“Three years, the bulk of my time, was in Naples Italy — that was a great experience,” Elam said.  There, the band was used to support efforts to bridge and help build partnerships between NATO countries.  “I felt like I was making a difference doing this job but I couldn’t do it forever… so that’s when I did some soul searching:  ‘what would I do if I wasn’t doing music?’”

While overseas, Elam ended up taking an anatomy and physiology class taught by an American endocrinologist who loved medicine.

“He mentored me and convinced me that medicine was the way to go,” Elam said. He soon realized it would be too difficult to do his medical school prerequisite classes while still in the military.

Elam said he and his wife, who was also in the same military band, agreed he would get out and go to school while she helped to support him. He attended Northwestern University for a post baccalaureate certificate in premedicine and before long he was accepted to attend USU. He soon discovered the hours he had once dedicated to practicing music now translated to studying in medical school, but that’s not where the similarities end. 

“As a clarinetist, I didn’t practice for practice’s sake, I practiced because the ensemble relied on me to be able to play the part well — just like my patients will now depend on me to know the material well,” Elam said. 



Mastery of Composition


It was family that inspired Mowen’s two largest life decisions. The first came as he was growing up.  He was inspired to be like his father, a talented musician and tuba player. His father recently passed away, and Mowen said he found his love for music deeply inspirational.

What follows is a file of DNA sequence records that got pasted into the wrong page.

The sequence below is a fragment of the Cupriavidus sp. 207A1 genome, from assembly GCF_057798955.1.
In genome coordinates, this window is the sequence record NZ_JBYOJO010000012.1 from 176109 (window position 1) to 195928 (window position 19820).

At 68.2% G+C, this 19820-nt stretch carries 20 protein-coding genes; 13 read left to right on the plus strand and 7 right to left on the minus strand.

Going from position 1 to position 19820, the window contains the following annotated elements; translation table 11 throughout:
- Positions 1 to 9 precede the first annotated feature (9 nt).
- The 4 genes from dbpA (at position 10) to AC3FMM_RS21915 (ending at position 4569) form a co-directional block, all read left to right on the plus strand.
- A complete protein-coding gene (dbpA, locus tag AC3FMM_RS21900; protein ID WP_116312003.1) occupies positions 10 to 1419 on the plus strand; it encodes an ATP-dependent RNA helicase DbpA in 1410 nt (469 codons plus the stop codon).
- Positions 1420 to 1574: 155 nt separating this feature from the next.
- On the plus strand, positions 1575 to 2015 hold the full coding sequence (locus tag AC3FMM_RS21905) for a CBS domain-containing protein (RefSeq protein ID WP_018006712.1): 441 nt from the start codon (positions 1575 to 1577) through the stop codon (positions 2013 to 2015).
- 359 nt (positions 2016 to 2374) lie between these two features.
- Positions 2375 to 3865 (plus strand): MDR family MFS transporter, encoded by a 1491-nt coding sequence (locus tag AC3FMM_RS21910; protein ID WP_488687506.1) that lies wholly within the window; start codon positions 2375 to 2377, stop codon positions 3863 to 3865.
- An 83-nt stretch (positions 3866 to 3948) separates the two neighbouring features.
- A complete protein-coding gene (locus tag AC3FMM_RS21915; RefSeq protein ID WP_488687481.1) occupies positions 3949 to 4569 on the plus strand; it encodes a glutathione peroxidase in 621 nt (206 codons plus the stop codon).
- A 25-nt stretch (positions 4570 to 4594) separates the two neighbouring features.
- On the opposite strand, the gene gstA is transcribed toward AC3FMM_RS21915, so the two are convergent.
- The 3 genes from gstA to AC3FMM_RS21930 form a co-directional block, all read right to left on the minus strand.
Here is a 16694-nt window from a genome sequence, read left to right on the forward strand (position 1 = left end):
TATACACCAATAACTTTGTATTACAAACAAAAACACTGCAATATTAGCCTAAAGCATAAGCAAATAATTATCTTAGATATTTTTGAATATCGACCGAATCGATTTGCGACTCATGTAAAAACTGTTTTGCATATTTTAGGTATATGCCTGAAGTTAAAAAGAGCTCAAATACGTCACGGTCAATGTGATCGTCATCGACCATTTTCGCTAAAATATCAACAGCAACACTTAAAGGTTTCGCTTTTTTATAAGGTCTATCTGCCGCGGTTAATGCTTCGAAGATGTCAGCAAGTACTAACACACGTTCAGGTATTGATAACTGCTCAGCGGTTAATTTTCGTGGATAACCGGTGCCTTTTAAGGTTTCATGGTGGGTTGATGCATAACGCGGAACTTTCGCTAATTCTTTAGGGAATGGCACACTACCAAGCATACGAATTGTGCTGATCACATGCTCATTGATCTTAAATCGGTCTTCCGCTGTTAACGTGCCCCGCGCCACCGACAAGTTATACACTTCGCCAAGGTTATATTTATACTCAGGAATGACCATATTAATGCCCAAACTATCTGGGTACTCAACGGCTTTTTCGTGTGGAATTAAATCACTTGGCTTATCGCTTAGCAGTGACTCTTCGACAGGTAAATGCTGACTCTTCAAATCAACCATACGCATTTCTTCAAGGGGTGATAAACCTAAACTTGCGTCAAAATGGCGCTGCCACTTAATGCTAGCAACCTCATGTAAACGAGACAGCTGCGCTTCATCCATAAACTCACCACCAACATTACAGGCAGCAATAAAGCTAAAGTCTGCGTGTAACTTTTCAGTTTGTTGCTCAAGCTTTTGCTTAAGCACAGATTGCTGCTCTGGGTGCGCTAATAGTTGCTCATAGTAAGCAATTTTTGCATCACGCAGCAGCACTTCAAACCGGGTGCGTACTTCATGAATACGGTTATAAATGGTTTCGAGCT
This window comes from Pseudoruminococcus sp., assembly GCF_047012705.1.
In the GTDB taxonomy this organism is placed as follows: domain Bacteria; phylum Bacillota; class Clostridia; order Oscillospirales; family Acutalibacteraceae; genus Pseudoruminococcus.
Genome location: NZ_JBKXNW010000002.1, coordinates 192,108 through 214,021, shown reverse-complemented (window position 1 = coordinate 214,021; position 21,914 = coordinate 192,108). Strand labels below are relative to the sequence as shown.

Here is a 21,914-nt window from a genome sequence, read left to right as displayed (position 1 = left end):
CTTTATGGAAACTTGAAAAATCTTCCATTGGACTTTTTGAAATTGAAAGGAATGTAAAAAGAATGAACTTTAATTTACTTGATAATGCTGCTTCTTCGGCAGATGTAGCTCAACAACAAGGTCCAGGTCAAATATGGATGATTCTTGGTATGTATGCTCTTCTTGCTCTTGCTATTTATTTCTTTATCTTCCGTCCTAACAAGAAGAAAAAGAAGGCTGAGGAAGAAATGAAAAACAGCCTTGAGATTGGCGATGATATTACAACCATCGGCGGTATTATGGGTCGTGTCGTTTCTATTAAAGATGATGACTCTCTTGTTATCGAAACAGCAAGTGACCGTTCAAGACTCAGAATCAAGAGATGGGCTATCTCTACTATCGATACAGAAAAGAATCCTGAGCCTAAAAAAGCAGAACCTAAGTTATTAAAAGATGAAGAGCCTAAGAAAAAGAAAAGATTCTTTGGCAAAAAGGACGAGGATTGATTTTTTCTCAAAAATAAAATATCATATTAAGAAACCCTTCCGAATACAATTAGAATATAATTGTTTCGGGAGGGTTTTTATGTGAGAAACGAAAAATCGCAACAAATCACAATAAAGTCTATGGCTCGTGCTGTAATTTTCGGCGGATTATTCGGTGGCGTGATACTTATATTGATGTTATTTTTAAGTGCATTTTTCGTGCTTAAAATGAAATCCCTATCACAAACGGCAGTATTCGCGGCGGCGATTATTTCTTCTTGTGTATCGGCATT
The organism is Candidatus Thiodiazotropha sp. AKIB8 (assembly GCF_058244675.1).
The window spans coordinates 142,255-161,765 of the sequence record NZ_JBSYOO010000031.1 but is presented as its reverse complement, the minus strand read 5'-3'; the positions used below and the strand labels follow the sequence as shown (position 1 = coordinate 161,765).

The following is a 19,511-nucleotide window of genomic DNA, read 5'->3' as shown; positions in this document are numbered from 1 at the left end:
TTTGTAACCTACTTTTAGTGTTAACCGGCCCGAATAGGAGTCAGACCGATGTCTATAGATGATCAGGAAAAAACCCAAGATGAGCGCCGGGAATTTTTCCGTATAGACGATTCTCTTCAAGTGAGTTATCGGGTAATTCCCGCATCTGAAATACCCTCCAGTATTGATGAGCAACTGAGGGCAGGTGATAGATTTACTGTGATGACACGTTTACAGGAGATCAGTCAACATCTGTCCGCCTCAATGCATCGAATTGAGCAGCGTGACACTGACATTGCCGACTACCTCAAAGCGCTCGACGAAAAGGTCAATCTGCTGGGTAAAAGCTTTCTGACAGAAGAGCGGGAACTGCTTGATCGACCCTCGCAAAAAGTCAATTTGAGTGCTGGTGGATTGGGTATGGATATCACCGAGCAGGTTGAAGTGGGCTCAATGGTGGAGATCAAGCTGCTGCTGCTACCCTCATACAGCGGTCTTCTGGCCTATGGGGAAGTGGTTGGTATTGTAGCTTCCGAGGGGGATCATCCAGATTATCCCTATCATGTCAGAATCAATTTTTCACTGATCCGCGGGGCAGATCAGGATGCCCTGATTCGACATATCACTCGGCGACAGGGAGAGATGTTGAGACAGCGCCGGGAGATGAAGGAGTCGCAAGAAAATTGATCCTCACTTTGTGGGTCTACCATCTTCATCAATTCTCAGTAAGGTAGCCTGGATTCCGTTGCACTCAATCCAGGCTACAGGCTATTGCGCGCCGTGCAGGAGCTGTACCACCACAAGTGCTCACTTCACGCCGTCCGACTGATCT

“I used to hear him play every once in a while and I wanted to be just like him,” Mowen said. 

He started on the euphonium, sort of a mini-tuba, and as he grew older, and began playing the tuba itself and, later, other brass instruments. His love of music brought him to Montana State University where he earned a Bachelor of Music Education.

While in graduate school, as he studied conducting, the Marines arrived on campus to recruit for their band. Mowen said he always had a desire to join the military and the timing of the recruiters was perfect. Before long, he tried out for the Marine fleet bands on a tuba and was accepted.

“I absolutely loved playing in the Marine Forces Pacific Band,” Mowen said. “All the Marine Bands are top-notch.”

Cpl. Steven Mowen speaks to students during a concert in American Samoa.
Cpl. Steven Mowen, U.S. Marine Corps Forces, Pacific Band, speaks to students during a concert April 15, 2015 in American Samoa. (U.S. Marine Corps
photo by Sgt. William L. Holdaway//RELEASED)

From 2013 to 2015, he traveled to U.S. territories and countries all over the world.